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Anatomy of Shelf-Margin Scale Lacustrine Clinoforms With Thin Topsets, Irregular Foresets and Thick Bottomsets: Miocene Dacian Basin, Romania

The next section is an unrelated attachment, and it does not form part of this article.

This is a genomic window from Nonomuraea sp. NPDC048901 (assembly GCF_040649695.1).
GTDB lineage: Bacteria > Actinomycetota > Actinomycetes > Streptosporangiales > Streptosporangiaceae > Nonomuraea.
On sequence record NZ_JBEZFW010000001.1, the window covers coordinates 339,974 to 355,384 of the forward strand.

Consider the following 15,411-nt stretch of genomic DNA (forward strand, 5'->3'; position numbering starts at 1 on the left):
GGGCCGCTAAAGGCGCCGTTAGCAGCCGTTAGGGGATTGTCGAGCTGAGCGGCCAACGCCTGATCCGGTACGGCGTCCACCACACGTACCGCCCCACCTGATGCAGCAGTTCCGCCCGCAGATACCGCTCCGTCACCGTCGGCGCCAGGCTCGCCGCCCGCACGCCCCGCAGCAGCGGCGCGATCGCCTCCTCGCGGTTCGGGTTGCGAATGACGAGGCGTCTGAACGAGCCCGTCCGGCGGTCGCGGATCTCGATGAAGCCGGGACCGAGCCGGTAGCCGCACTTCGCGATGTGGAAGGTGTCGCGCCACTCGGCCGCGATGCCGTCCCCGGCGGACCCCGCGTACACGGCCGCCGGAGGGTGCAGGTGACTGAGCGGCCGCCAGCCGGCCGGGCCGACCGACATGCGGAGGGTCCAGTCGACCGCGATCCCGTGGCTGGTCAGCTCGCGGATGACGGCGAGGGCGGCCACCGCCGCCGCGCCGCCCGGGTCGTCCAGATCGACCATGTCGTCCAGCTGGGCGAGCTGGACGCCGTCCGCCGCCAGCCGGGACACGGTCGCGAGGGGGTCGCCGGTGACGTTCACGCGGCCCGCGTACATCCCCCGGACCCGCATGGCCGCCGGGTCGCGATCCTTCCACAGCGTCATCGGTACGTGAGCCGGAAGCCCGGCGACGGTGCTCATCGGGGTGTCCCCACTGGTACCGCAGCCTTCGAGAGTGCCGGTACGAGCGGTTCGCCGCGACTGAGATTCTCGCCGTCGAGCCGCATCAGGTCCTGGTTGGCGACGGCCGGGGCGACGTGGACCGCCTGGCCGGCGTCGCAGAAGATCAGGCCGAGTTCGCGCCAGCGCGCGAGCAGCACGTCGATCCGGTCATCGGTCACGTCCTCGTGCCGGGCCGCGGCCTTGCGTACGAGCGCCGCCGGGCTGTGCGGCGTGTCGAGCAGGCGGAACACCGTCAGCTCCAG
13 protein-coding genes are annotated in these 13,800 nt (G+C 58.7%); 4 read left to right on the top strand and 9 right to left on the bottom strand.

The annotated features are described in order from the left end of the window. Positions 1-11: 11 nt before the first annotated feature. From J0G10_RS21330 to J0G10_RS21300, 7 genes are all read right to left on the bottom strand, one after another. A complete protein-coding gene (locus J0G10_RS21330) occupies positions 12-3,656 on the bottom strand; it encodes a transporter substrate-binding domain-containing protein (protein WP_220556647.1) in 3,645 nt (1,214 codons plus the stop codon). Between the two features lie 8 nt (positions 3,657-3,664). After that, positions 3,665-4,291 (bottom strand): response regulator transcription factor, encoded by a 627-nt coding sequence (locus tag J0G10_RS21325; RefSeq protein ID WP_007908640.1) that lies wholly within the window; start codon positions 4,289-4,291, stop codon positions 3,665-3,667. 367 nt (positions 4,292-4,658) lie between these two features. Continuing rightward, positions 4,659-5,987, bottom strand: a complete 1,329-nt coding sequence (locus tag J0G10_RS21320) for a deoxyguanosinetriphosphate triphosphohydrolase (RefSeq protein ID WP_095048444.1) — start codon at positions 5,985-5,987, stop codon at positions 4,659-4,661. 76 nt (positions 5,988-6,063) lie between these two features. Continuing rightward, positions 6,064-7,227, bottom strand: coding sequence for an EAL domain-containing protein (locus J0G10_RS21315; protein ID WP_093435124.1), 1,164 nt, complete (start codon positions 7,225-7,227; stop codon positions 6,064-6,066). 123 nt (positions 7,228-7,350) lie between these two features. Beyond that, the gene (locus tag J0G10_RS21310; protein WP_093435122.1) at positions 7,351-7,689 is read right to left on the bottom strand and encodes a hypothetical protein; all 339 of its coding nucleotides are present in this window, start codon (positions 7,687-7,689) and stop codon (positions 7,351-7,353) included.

Late Miocene lacustrine clinoforms with 400 m thickness are mapped using a 1,500 sq km 3-D seismic dataset of the Para-tethyan Dacian Basin, Romania. The clinoforms, fed by sediment from the nearby South Carpathians, have thin topsets, greatly disrupted foresets and thick bottomsets. The clinoform topsets attained <100 m aggradation while progressing for 25 km into the basin and this led to overall flat shelf-edge trajectory. During the early stage, the 3.5° dipping slope was highly irregular and dominated by closely spaced 1.5–2 km wide and 50–100 m deep V-shaped submarine canyons that were slope confined and shelf-edge indenting. The canyons width increased to 2–4 km as the clinoforms prograded. They gradually disappear on smaller (200 m high) and younger clinoforms with gentler (2°) gradient. The individual clinothem isochore maps show thickest sediment accumulation on the slope (300 m) and basin floor (150 m). The bottomset deposits of are extremely thick (10x topset thickness). Base level of the semi-enclosed Dacian Basin was controlled by tectonic subsidence, water supply under influence of climate and the presence of a threshold sill with the Black Sea Basin to the east. Water level in the basin could not rise over the sill height or spilled to the Black Sea. The sill-bounded lake level and low tectonic subsidence contributed to a persistent normal to force regression which resulted in thin clinoform topsets. The prolonged regressions had another impact. They caused steady sediment supply at the shelf edges that, when combining with steep long-lived slope conduits, allowed large sediment volumes to be transported and accumulated on the basin floors. Decreasing clinoform amplitude due to declined accommodation relative to high sediment supply rates was concurrent with reduced slope conduits and smoother slope morphology.